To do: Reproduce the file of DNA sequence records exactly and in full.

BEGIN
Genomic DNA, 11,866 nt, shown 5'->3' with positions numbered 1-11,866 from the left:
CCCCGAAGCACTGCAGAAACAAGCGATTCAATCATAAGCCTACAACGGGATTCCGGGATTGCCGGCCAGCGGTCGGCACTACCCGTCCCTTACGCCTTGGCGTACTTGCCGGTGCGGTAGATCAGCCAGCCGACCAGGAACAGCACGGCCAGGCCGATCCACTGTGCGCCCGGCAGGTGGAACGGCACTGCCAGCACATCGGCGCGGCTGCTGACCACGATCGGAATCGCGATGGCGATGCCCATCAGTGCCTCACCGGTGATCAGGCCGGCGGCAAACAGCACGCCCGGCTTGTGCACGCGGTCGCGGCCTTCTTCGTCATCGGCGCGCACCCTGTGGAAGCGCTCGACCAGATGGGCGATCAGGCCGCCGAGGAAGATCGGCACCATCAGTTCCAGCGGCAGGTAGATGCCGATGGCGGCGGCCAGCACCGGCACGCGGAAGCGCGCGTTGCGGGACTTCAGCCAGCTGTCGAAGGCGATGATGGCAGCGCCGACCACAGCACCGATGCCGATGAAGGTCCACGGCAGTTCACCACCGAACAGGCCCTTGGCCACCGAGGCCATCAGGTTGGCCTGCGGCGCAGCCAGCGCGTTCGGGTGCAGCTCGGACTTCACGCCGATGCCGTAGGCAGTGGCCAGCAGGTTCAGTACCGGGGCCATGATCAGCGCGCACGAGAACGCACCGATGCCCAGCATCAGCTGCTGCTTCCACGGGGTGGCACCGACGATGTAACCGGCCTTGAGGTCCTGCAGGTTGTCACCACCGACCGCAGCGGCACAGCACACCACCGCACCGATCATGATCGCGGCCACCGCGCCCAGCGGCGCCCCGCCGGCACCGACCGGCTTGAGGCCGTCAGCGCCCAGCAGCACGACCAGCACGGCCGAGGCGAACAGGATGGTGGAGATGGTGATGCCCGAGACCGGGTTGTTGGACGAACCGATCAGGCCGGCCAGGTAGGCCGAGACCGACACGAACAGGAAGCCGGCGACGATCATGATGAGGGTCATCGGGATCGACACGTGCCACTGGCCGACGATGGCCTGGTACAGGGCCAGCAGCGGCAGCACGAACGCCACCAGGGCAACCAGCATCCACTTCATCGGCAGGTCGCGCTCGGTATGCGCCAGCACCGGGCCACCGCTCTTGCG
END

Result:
Genomic DNA, 11,866 nt, shown 5'->3' with positions numbered 1-11,866 from the left:
CCCCGAAGCACTGCAGAAACAAGCGATTCAATCATAAGCCTACAACGGGATTCCGGGATTGCCGGCCAGCGGTCGGCACTACCCGTCCCTTACGCCTTGGCGTACTTGCCGGTGCGGTAGATCAGCCAGCCGACCAGGAACAGCACGGCCAGGCCGATCCACTGTGCGCCCGGCAGGTGGAACGGCACTGCCAGCACATCGGCGCGGCTGCTGACCACGATCGGAATCGCGATGGCGATGCCCATCAGTGCCTCACCGGTGATCAGGCCGGCGGCAAACAGCACGCCCGGCTTGTGCACGCGGTCGCGGCCTTCTTCGTCATCGGCGCGCACCCTGTGGAAGCGCTCGACCAGATGGGCGATCAGGCCGCCGAGGAAGATCGGCACCATCAGTTCCAGCGGCAGGTAGATGCCGATGGCGGCGGCCAGCACCGGCACGCGGAAGCGCGCGTTGCGGGACTTCAGCCAGCTGTCGAAGGCGATGATGGCAGCGCCGACCACAGCACCGATGCCGATGAAGGTCCACGGCAGTTCACCACCGAACAGGCCCTTGGCCACCGAGGCCATCAGGTTGGCCTGCGGCGCAGCCAGCGCGTTCGGGTGCAGCTCGGACTTCACGCCGATGCCGTAGGCAGTGGCCAGCAGGTTCAGTACCGGGGCCATGATCAGCGCGCACGAGAACGCACCGATGCCCAGCATCAGCTGCTGCTTCCACGGGGTGGCACCGACGATGTAACCGGCCTTGAGGTCCTGCAGGTTGTCACCACCGACCGCAGCGGCACAGCACACCACCGCACCGATCATGATCGCGGCCACCGCGCCCAGCGGCGCCCCGCCGGCACCGACCGGCTTGAGGCCGTCAGCGCCCAGCAGCACGACCAGCACGGCCGAGGCGAACAGGATGGTGGAGATGGTGATGCCCGAGACCGGGTTGTTGGACGAACCGATCAGGCCGGCCAGGTAGGCCGAGACCGACACGAACAGGAAGCCGGCGACGATCATGATGAGGGTCATCGGGATCGACACGTGCCACTGGCCGACGATGGCCTGGTACAGGGCCAGCAGCGGCAGCACGAACGCCACCAGGGCAACCAGCATCCACTTCATCGGCAGGTCGCGCTCGGTATGCGCCAGCACCGGGCCACCGCTCTTGCG